An inconvenient part of filing bankruptcy in Arizona is the low exemption for how much cash you can have in hand and in the bank on the day your petition is filed. This limit is $300 for an unmarried filer, and $600 for a married couple. This probably means you will need to time your bankruptcy filing around your payday. Make sure your Mesa bankruptcy attorney is aware of your pay dates, especially if you file an emergency bankruptcy petition. Arizona doesn’t allow federal exemptions and doesn’t offer a wildcard exemption to use on your bank accounts as an alternative.
Household Goods & Furnishings
This can be anything in your home from your sofa and chairs, to your microwave and refrigerator. The 2021 Arizona bankruptcy exemption for this category is $6,000. You should assess the value of your belongings as their resale or market value, not the price you originally paid.
Engagement &/Or Wedding Rings
The Arizona bankruptcy courts allow you to keep wedding jewelry worth up to $2,000 in a Chapter 7.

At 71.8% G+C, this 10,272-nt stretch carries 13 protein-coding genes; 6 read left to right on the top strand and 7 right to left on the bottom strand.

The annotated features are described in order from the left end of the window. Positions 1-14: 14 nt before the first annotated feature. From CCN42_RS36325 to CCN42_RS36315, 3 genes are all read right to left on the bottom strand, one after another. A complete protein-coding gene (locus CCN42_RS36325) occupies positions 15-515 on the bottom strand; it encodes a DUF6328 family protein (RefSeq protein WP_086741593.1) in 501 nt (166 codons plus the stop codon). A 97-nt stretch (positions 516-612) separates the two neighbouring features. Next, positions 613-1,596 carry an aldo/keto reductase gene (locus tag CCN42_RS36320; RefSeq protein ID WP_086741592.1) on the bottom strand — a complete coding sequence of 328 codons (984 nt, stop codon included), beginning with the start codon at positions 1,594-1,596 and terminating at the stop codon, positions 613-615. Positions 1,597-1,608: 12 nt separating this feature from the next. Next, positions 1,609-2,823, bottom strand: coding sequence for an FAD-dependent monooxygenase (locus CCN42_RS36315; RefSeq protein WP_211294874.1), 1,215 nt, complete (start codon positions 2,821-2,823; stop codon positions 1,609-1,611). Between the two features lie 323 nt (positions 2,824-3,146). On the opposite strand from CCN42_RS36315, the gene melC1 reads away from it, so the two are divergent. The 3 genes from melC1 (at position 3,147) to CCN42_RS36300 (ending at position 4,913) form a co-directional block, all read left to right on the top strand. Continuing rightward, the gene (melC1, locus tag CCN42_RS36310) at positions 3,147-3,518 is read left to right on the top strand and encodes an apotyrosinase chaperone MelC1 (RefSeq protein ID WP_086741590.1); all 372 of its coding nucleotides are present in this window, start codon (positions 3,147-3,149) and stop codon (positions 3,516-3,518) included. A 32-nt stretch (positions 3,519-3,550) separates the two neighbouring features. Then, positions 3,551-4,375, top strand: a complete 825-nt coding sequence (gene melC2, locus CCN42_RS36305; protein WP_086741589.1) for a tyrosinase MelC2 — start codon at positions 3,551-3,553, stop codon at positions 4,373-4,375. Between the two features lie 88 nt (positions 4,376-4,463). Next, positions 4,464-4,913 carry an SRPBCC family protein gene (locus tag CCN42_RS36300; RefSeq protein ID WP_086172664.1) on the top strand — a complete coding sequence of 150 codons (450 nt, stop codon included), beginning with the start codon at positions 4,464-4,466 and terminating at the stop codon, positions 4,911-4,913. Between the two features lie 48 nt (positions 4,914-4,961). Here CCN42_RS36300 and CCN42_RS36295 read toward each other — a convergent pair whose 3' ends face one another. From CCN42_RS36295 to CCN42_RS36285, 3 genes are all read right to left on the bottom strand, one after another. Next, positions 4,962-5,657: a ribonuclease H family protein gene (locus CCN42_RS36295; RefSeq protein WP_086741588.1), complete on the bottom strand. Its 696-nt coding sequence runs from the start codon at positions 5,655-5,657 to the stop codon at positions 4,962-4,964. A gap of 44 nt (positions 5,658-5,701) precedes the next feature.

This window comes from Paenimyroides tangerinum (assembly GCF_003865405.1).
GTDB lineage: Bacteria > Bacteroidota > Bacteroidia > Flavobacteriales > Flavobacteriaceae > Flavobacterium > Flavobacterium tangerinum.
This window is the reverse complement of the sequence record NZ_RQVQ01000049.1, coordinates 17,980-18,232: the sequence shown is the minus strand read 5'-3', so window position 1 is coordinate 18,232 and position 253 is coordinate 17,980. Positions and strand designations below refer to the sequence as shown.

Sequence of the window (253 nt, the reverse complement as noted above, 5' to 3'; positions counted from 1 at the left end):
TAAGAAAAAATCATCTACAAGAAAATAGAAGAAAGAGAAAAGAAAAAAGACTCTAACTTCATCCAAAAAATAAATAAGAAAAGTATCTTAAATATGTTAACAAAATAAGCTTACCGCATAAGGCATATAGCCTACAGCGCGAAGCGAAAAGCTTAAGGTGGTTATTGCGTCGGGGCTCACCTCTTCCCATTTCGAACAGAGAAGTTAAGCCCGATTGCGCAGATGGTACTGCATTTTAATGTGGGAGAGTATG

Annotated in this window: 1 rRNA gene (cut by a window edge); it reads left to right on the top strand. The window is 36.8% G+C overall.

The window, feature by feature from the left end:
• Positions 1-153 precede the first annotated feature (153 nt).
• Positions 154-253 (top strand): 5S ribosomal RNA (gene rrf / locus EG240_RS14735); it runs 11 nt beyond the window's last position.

Pets & Livestock
This exemption applies both to domestic pets, like dogs and cats, and livestock, like horses and goats. While your purebred pet likely doesn’t have a high enough resale value to be cause for concern, it could become an issue if you breed your pet.
Arizona allows Chapter 7 bankruptcy filers to have a watch worth up to $150, so don’t wear a Rolex to your 341 Meeting of Creditors.
Arizona’s bankruptcy exemption for wearing apparel, regardless of family size, is $500. For the same reason you shouldn’t wear a Rolex in front of your trustee, don’t wear all designer clothing (even if they’re knockoffs) to your 341 Meeting of Creditors.
Food, Fuel, & Provisions
The bankruptcy trustee is highly unlikely to come to your house and raid your pantry and siphon your gas tank, but you can have up to 6 months worth of provisions when your Chapter 7 bankruptcy is filed.
The resale value of your book collection must not exceed $250 in a Chapter 7 bankruptcy. However, these books may be protected by other exemptions if they are used for school or work.
Tools & Other Equipment